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Old August 13th, 2002, 10:50 PM   #1
MakingMagic
 
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XL1-S Mic

I am sure this has been attacked already, but here goes:

Is the Mic on the XL1-S good enough? Or should I go out and get a better Mic? I mean, it seems pretty good. But what if I want to shot in a large stadium, with the 16 or 12bit do? I plan on getting a wireless mic, but if I can't, will it come out okay. Also, how do you change the Mic levels, the three given?

Thanks

Air Head Director Nick
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Old August 13th, 2002, 11:11 PM   #2
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Hi,
I have found that the stereo mic that comes with the XL-1 is very sensitive. If you are in a room with a tile floor it will pick up the foot steps, A/C, Ceiling Fan, basically any ambient sound. ( you may not hear them till you play it back)
If you're in a stadium or where ther are extremely loud noises it's great. I shot a jazz fest (Iwas about 50 ft away and the sound was great).

That's my experience, keep testing, you'll find what's right for the situation.

Bruce
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Old August 13th, 2002, 11:14 PM   #3
MakingMagic
 
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Great reply. Any suggestions on how to eliminate said problems?
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Old August 13th, 2002, 11:55 PM   #4
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Re: how to change mic/audio levels with XL1 or XL1S -- go to the XL1 Watchdog at www.dvinfo.net/xl1.htm > Articles Menu > Microphones & Audio > Step-by-Step Guide to XL1 Audio, Parts One through Four. Hope this helps,
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Old August 14th, 2002, 01:24 AM   #5
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I'm not sure what you want to shoot in a large stadium?
Concert?
Sports event?
Where will you be in relation to the main sound you want to record? ie. in the crowd? Sidelines? Foot of the stage?
How large is large?

Basically, if there are a lot of people there, you are going to need to get really close to what you want to hear, if you want to be able to hear it over everything else.
In terms of sound quality, it's very good. Just very sensitive, as Bruce said.
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Old August 14th, 2002, 10:28 AM   #6
MakingMagic
 
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It will be at a baseball game. I was worried about the overhead speakers above the stadium that plays music, as well as the game announcer. But I will focus on the actor, using a wireless mic.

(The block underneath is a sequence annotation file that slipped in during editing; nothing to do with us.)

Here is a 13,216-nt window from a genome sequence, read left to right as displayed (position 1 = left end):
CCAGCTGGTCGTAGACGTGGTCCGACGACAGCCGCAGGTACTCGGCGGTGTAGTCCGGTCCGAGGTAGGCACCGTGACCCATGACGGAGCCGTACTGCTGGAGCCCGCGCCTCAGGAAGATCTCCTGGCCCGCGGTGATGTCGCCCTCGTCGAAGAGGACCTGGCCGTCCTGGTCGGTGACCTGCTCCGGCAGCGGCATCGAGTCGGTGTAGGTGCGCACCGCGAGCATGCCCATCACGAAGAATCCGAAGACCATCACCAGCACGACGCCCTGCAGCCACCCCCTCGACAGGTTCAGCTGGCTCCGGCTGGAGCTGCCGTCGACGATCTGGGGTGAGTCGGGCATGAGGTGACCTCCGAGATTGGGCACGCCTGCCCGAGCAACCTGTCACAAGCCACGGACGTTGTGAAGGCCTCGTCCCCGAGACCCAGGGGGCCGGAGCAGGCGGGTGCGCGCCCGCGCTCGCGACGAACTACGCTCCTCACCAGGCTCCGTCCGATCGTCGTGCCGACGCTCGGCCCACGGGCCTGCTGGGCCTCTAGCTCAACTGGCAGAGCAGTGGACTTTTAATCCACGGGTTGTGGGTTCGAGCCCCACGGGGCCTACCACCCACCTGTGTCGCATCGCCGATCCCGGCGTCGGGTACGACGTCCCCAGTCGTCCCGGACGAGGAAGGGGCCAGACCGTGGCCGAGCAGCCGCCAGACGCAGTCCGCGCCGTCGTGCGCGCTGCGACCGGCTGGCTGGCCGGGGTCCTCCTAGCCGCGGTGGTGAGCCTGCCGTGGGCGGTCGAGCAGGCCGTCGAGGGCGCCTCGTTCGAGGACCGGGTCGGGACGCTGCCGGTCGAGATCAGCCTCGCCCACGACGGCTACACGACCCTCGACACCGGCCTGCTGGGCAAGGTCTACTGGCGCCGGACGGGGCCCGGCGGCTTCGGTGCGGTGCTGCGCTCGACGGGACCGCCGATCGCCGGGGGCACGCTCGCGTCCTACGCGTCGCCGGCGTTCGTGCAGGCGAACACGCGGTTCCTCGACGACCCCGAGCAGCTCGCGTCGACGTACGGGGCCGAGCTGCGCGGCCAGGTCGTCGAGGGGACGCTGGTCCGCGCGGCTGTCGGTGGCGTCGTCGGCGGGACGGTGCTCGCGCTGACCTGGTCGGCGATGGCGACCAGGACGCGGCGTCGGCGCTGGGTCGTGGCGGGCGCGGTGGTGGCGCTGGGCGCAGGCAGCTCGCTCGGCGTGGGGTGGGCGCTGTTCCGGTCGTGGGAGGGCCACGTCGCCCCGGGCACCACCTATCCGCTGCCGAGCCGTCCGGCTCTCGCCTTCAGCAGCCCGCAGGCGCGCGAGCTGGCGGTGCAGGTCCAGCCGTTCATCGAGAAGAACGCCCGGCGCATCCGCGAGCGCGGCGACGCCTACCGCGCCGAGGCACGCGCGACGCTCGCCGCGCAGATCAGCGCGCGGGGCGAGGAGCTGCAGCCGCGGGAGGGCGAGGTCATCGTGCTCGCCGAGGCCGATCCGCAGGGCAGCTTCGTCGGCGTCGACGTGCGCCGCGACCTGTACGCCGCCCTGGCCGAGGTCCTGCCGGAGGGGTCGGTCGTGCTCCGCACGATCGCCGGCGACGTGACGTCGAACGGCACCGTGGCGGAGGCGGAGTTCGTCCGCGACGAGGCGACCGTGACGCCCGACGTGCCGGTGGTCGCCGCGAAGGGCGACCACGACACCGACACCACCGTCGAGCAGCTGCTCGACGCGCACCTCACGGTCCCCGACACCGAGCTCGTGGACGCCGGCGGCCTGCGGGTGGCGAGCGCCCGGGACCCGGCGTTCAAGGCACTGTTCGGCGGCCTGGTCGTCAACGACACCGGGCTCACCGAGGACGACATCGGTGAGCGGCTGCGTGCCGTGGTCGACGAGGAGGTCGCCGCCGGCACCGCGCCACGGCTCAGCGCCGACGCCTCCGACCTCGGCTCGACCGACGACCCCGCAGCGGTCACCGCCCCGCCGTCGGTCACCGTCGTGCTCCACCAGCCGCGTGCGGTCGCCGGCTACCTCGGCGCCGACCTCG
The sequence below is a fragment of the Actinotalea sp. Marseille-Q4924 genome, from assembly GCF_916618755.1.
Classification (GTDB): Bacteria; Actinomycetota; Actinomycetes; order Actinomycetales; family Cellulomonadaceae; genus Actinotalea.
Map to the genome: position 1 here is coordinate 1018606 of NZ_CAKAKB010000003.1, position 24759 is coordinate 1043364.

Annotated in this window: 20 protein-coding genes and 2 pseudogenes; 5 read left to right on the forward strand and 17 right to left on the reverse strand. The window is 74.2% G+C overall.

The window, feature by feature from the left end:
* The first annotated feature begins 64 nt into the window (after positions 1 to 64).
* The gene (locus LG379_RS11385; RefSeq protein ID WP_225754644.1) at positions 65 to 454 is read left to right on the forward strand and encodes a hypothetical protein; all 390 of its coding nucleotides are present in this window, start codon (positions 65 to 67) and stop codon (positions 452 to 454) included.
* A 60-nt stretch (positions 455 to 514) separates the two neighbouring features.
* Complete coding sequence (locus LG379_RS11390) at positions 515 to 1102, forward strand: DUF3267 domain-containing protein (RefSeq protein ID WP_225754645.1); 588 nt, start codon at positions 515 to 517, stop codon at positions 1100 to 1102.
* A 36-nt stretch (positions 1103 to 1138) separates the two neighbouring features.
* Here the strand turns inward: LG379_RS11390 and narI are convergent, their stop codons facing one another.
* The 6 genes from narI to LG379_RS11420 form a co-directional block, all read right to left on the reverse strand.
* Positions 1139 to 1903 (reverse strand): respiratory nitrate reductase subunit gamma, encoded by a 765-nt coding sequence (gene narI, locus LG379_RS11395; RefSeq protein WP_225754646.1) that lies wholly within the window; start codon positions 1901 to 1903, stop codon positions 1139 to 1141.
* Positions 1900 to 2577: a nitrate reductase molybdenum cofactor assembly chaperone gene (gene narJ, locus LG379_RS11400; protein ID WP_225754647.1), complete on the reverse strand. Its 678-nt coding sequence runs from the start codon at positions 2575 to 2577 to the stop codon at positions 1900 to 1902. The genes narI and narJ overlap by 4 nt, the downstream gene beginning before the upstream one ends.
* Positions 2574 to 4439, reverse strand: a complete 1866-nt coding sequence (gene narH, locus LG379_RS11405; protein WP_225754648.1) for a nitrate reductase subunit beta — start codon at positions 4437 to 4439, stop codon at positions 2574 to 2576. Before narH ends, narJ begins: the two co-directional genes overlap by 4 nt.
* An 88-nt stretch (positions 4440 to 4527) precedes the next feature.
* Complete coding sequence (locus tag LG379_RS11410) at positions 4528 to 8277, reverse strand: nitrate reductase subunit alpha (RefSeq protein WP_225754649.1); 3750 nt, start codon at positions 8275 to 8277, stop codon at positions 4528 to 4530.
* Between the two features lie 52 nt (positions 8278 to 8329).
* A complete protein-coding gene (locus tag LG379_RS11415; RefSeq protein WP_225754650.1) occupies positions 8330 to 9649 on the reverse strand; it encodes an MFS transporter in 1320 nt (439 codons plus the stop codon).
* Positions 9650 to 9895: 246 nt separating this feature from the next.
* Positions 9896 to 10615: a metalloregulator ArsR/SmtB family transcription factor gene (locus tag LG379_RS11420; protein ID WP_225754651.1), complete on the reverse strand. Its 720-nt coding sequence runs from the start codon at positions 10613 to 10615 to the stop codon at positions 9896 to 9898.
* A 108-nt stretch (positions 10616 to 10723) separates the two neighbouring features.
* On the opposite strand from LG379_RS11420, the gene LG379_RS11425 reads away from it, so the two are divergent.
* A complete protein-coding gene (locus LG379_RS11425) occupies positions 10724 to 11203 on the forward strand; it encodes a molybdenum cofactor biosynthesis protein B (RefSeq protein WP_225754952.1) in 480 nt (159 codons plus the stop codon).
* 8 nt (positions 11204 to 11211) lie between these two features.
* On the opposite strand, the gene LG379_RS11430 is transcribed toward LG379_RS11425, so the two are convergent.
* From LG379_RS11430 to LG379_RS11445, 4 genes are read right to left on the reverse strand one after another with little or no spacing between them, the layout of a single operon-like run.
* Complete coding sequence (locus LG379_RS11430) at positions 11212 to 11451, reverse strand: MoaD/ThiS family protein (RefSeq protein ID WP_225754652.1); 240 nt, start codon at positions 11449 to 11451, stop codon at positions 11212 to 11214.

Thanks for the help.
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Old August 14th, 2002, 12:14 PM   #7
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MM,
may I suggest that the lav mic on the actor may pick up everything, with the actor naturally being lounder than the ambient sound, adds kind of a realistic touch. 16 bit will always be clearer but of course since using the lav only, will be mono. My thought is that because the music and announcers are so loud but not direct, may still be heard but not as loudly as the actor.
The alternative is an audioperson with a mixer and crew.

Try going to an open field with your car, a few friends, a stand-in actor and test it.

Have the stand-in with the lav on, 50 ft. from car, turn up car stereo, have others between car an actor urging on their team(at different levels of loudness) See how it works.
(you could also try this with a shotgun mic attached to the transmitter on a wireless system, pointing at the actor, hand held and see how much ambient sound it picks up. I use this a lot myself.)

These are thoughts just out of my head, if you can experiment, I suggest it highly.
Chris's article on Watchdog is excellant and will give you some knowledge in plain English.

Bruce
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Old August 15th, 2002, 04:24 PM   #8
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* * XL1S MICROPHONE * *

Yes, its very sensitive...

HERE is what I just did...

Buying some gender benders and connectors from Radio Shack, I fashioned a boom pole with our XL1S mike on the end... I've tested it and it sounds good. The smaller 3/32 pin is for power and the 1/8 is for stereo-audio for the mike.

To REDUCE its sensitivity, I opened the audio panel on the side of the camera and clicked into ATT mode on Audio 1. Its sounds alright to me...

I am very happy with this at the moment... As it is buying me some time for when I to purchase the Sennheiser mike that I want.

I'll be testing it in various situations this weekend.